Glacier National Park Canada is one of more than 40 national parks that can be found across the country, and is located in the warm and moist region in southeastern British Columbia. As the name implies, glacier-capped peaks dominate the terrain. The mountains are rugged in Glacier National Park Canada, and the lower you go, the more plants and animals you will encounter. Glacier National Park wildlife includes a variety of threatened and endangered species, including mountain caribou and mountain goats. Grizzlies also populate the park's 520-square-mile expanse, while the flora includes old-growth hemlocks and cedars. This is nature in its purest form, and since stunning views abound, sightseeing is among the main activities.
One of the most popular activities that can be enjoyed in Canada's national parks is hiking . The Glacier National Park hiking trails certainly offer plenty in the way of diversity, and if you want to take things further, you can attempt to climb lofty peaks such as those in the Hermit Range. The mountains in Glacier National Park Canada are part of the larger Columbia Mountains range. The park's highest peak, Mt. Dawson, tops out at 11,123 feet above sea level, and there are nine other mountains that are more than 8,500 feet tall. This should give you an idea of the mountaineering opportunities. As for those who wish to stick to the Glacier National Park hiking trails, there are some of the easy variety, though they are fairly limited in number. Most of the trails are challenging, and excellent signage is in place to help hikers stay on track. Follow some of the signs, and they will lead you to breathtaking viewpoints.
Thanks to its varied terrain, Glacier National Park Canada offers an extensive list of things to do . Checking out the Nakimu Caves can be a blast, and tours are available if you aren't planning on applying for your own entry date. During the winter season, skiing and ski touring are among the best activities, especially if you like hitting glades, dipping into alpine bowls, and ripping down descents of up to 4,900 feet. Winter permits are provided at no extra cost with a valid Park Pass, and they allow ski touring enthusiasts to access all kinds of awesome backcountry areas.
No visit to Glacier National Park Canada would arguably be complete without a stop at the Rogers Pass Discovery Centre. This museum of sorts highlights the national historic site that is Rogers Pass. The exhibits focus around the key role that the pass played in extending Canada's transportation capabilities, and it also provides interesting insight into the region's more general human history. The Rogers Pass Discovery Centre doubles as the main visitor center for Glacier National Park, so you are likely to end up there at any rate. It is open daily, and the hours vary depending on the season.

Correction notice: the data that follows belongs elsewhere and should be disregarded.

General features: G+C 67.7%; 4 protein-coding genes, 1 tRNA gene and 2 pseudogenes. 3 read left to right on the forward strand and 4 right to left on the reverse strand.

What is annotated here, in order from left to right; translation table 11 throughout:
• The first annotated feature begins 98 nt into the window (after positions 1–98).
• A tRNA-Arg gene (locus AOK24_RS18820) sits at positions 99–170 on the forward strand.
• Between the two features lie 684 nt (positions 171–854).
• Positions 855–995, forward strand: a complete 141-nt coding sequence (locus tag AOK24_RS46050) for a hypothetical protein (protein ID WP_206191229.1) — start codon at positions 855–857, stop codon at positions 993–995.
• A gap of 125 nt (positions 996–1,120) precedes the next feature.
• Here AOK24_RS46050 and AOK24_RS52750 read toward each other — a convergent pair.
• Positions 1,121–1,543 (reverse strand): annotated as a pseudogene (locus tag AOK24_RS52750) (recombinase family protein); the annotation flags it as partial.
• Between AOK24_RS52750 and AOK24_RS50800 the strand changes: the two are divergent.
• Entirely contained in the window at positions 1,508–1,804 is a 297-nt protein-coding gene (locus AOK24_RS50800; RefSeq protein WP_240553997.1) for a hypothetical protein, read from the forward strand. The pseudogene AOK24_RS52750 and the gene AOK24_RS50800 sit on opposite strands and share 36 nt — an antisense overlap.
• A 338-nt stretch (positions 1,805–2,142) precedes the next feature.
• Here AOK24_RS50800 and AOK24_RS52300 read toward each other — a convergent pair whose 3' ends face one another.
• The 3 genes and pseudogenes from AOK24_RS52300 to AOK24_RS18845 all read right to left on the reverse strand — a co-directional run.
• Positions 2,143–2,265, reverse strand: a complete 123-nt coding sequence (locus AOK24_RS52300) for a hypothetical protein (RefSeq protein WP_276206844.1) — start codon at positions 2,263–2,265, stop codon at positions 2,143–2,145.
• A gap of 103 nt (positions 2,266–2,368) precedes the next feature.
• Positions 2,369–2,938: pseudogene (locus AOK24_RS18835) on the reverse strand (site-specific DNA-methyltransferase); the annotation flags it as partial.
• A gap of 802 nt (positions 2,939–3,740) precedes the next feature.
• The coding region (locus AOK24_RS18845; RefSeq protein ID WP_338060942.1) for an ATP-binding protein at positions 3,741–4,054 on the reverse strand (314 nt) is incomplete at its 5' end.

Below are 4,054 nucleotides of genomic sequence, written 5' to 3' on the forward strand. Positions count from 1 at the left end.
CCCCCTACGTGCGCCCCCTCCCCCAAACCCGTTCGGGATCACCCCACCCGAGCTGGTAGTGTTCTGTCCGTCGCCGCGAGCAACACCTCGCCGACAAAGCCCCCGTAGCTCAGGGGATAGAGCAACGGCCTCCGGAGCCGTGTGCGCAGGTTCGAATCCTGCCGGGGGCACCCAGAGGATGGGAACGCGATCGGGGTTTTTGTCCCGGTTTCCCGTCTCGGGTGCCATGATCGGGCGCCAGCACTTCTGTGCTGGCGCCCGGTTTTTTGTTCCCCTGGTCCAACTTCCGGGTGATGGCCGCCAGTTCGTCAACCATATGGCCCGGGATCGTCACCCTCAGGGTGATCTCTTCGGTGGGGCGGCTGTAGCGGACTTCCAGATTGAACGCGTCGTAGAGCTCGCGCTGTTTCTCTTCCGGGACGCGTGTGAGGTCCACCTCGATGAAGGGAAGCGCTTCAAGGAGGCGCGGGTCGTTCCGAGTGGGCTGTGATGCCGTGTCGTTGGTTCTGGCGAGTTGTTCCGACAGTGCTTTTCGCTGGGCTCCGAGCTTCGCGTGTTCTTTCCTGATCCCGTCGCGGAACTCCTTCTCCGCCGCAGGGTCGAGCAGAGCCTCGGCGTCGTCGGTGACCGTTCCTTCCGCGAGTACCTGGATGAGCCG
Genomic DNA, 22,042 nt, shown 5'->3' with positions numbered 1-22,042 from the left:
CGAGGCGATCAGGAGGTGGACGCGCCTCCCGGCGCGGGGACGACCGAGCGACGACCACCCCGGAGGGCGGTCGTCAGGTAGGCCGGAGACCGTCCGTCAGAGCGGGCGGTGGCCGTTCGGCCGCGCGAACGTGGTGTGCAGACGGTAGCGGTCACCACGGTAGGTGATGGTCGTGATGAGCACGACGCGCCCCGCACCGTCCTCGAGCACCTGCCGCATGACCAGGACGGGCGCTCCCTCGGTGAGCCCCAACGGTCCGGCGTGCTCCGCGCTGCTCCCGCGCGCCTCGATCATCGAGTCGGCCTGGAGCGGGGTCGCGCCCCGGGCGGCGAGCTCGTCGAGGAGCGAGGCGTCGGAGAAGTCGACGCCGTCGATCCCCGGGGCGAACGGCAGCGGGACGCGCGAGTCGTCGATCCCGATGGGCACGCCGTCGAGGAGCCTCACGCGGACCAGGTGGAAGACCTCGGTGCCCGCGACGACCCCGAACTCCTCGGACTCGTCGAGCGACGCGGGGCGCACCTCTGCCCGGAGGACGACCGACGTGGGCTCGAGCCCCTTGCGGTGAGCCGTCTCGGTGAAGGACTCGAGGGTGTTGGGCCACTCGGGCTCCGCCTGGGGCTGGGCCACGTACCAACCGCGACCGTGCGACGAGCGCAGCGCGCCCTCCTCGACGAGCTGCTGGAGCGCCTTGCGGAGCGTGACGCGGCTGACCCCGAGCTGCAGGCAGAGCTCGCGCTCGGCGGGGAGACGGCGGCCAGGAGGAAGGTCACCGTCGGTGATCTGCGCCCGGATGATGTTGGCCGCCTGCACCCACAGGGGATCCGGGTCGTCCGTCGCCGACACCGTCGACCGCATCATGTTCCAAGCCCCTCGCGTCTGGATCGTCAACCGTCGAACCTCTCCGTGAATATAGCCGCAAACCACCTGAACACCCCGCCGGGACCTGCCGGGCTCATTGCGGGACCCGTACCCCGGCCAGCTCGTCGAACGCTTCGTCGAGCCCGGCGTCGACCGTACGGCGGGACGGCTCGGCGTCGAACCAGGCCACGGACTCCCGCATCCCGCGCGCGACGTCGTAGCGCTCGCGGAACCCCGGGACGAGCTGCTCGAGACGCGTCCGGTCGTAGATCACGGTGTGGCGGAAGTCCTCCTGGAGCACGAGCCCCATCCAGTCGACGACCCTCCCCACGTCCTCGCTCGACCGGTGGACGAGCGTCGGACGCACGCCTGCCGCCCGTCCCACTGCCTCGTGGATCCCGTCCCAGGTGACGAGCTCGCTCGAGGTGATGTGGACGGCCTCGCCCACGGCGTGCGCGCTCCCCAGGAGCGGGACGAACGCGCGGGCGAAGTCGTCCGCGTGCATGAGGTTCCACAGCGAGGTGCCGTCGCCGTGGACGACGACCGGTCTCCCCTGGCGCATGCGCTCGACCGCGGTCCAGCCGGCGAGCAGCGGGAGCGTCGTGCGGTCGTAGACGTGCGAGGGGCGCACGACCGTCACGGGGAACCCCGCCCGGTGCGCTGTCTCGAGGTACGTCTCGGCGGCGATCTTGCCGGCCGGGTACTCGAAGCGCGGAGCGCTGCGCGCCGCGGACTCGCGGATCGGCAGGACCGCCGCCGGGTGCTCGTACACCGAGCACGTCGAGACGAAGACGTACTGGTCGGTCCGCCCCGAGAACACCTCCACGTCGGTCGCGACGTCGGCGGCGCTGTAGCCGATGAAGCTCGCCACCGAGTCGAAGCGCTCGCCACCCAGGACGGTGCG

For travelers who are interested in Glacier National Park lodging in Canada, there are a variety of interesting options. Right next door to the Rogers Pass Discovery Centre is the Glacier Park Lodge, so you might start your search there. This lodge was built almost 100 years ago by the Great Northern Railway, and it offers 161 rooms. Facilities include a pool, a day spa, a gift shop, a restaurant, and a fun 9-hole golf course.
Another lodge that is worth keeping in mind during your search for Glacier National Park lodging in Canada is the Lake McDonald Lodge. This historic establishment was built in 1914, and it offers cottages and a motor inn to go with its lodge rooms. It also boasts a pizzeria, a more general restaurant, a lounge, and a gift shop. Tours of various kinds can be arranged at the Lake McDonald Lodge, as is true at the Glacier Park Lodge. You can also book boat cruises with ease, not to mention a variety of other fun activities.
Rounding out the options for Glacier National Park lodging in Canada are a few other hotels and motor inns. Visitors can also go camping if they prefer. Both frontcountry and backcountry camping is possible at Glacier National Park Canada, and relatively simple huts and cabins are available for rent at various spots throughout the park. Both the Illecillewaet Campground and the Loop Brook Campground offer flush toilets, kitchen shelters, water, firewood, and other handy things that the other campsites lack. In general, none of the campsites are overflowing with amenities and facilities.